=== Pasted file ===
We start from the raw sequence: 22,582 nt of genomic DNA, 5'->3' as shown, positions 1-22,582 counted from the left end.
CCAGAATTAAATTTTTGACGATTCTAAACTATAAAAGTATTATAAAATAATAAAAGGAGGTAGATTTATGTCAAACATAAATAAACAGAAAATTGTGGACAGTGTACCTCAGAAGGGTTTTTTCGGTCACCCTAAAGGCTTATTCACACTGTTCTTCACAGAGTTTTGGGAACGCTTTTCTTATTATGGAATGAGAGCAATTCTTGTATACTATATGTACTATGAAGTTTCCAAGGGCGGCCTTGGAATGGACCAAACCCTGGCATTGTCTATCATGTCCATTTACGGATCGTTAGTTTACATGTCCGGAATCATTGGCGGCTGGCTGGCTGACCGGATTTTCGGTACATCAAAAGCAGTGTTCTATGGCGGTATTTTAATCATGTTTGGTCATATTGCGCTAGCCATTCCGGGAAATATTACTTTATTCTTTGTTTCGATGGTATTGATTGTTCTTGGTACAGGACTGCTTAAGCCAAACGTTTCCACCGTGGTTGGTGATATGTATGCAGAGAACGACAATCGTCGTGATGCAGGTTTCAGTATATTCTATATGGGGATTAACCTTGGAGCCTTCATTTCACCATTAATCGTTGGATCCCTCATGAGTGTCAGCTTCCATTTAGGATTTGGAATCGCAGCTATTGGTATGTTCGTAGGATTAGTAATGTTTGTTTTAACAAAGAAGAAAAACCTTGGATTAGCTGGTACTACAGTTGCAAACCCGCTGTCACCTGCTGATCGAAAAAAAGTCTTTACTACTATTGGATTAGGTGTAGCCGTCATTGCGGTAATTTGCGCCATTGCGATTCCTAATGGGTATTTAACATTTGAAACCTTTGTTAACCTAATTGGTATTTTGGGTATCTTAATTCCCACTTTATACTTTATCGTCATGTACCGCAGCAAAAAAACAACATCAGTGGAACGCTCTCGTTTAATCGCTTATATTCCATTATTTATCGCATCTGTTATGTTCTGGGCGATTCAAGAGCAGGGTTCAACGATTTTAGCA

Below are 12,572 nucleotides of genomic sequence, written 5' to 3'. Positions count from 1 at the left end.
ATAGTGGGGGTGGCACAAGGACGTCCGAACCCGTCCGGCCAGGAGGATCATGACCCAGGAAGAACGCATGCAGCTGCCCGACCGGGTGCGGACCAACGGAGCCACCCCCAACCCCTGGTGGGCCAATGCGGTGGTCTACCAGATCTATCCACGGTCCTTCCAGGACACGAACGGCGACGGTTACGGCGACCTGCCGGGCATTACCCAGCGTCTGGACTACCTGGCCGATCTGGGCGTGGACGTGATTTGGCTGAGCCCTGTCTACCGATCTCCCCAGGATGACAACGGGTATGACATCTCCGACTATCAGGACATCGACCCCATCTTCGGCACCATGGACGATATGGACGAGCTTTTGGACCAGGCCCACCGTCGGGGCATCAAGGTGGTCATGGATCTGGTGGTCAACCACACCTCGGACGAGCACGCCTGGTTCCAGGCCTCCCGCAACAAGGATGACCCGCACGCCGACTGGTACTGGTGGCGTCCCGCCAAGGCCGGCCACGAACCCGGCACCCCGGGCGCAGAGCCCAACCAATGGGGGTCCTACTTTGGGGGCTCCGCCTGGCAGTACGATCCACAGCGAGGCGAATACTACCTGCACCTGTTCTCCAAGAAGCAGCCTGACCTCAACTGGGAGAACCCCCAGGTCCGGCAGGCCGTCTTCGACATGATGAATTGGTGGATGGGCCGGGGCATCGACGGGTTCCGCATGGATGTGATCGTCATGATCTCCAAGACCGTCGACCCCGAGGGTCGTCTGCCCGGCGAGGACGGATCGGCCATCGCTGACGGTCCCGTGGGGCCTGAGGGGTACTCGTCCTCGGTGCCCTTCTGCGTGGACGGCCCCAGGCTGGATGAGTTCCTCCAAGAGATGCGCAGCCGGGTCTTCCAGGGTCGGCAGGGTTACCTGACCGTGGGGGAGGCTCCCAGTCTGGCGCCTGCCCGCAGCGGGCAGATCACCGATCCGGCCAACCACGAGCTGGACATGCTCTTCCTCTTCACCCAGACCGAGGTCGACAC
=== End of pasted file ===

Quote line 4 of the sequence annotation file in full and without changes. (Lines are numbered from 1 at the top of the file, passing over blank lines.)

ATAGTGGGGGTGGCACAAGGACGTCCGAACCCGTCCGGCCAGGAGGATCATGACCCAGGAAGAACGCATGCAGCTGCCCGACCGGGTGCGGACCAACGGAGCCACCCCCAACCCCTGGTGGGCCAATGCGGTGGTCTACCAGATCTATCCACGGTCCTTCCAGGACACGAACGGCGACGGTTACGGCGACCTGCCGGGCATTACCCAGCGTCTGGACTACCTGGCCGATCTGGGCGTGGACGTGATTTGGCTGAGCCCTGTCTACCGATCTCCCCAGGATGACAACGGGTATGACATCTCCGACTATCAGGACATCGACCCCATCTTCGGCACCATGGACGATATGGACGAGCTTTTGGACCAGGCCCACCGTCGGGGCATCAAGGTGGTCATGGATCTGGTGGTCAACCACACCTCGGACGAGCACGCCTGGTTCCAGGCCTCCCGCAACAAGGATGACCCGCACGCCGACTGGTACTGGTGGCGTCCCGCCAAGGCCGGCCACGAACCCGGCACCCCGGGCGCAGAGCCCAACCAATGGGGGTCCTACTTTGGGGGCTCCGCCTGGCAGTACGATCCACAGCGAGGCGAATACTACCTGCACCTGTTCTCCAAGAAGCAGCCTGACCTCAACTGGGAGAACCCCCAGGTCCGGCAGGCCGTCTTCGACATGATGAATTGGTGGATGGGCCGGGGCATCGACGGGTTCCGCATGGATGTGATCGTCATGATCTCCAAGACCGTCGACCCCGAGGGTCGTCTGCCCGGCGAGGACGGATCGGCCATCGCTGACGGTCCCGTGGGGCCTGAGGGGTACTCGTCCTCGGTGCCCTTCTGCGTGGACGGCCCCAGGCTGGATGAGTTCCTCCAAGAGATGCGCAGCCGGGTCTTCCAGGGTCGGCAGGGTTACCTGACCGTGGGGGAGGCTCCCAGTCTGGCGCCTGCCCGCAGCGGGCAGATCACCGATCCGGCCAACCACGAGCTGGACATGCTCTTCCTCTTCACCCAGACCGAGGTCGACAC